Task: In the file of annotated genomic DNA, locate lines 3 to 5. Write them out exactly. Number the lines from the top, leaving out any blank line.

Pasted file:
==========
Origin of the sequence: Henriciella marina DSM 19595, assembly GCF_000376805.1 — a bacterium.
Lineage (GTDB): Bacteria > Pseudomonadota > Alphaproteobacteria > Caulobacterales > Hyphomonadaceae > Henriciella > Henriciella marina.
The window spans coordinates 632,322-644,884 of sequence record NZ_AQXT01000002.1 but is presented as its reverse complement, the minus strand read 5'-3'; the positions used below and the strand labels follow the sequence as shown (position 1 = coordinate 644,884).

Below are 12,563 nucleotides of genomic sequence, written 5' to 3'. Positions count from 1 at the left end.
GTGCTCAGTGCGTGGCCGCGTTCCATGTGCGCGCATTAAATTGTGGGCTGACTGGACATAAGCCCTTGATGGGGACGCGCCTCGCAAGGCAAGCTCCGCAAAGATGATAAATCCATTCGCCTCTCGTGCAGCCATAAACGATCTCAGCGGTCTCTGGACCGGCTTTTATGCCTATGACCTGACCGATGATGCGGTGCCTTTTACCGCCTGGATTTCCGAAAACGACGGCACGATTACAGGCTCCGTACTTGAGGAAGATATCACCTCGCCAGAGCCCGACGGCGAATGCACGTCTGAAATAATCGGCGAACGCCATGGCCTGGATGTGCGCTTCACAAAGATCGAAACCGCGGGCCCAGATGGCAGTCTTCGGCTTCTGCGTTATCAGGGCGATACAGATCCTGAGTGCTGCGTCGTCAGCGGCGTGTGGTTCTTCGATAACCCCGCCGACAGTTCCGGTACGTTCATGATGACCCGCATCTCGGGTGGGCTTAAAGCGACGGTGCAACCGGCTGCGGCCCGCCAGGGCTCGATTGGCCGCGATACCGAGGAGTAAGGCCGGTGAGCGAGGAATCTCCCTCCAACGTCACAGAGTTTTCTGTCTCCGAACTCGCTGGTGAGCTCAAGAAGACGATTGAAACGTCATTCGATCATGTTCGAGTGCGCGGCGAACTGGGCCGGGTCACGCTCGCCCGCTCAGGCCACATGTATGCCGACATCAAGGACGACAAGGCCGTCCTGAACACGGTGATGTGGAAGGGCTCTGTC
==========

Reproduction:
The window spans coordinates 632,322-644,884 of sequence record NZ_AQXT01000002.1 but is presented as its reverse complement, the minus strand read 5'-3'; the positions used below and the strand labels follow the sequence as shown (position 1 = coordinate 644,884).

Below are 12,563 nucleotides of genomic sequence, written 5' to 3'. Positions count from 1 at the left end.
GTGCTCAGTGCGTGGCCGCGTTCCATGTGCGCGCATTAAATTGTGGGCTGACTGGACATAAGCCCTTGATGGGGACGCGCCTCGCAAGGCAAGCTCCGCAAAGATGATAAATCCATTCGCCTCTCGTGCAGCCATAAACGATCTCAGCGGTCTCTGGACCGGCTTTTATGCCTATGACCTGACCGATGATGCGGTGCCTTTTACCGCCTGGATTTCCGAAAACGACGGCACGATTACAGGCTCCGTACTTGAGGAAGATATCACCTCGCCAGAGCCCGACGGCGAATGCACGTCTGAAATAATCGGCGAACGCCATGGCCTGGATGTGCGCTTCACAAAGATCGAAACCGCGGGCCCAGATGGCAGTCTTCGGCTTCTGCGTTATCAGGGCGATACAGATCCTGAGTGCTGCGTCGTCAGCGGCGTGTGGTTCTTCGATAACCCCGCCGACAGTTCCGGTACGTTCATGATGACCCGCATCTCGGGTGGGCTTAAAGCGACGGTGCAACCGGCTGCGGCCCGCCAGGGCTCGATTGGCCGCGATACCGAGGAGTAAGGCCGGTGAGCGAGGAATCTCCCTCCAACGTCACAGAGTTTTCTGTCTCCGAACTCGCTGGTGAGCTCAAGAAGACGATTGAAACGTCATTCGATCATGTTCGAGTGCGCGGCGAACTGGGCCGGGTCACGCTCGCCCGCTCAGGCCACATGTATGCCGACATCAAGGACGACAAGGCCGTCCTGAACACGGTGATGTGGAAGGGCTCTGTC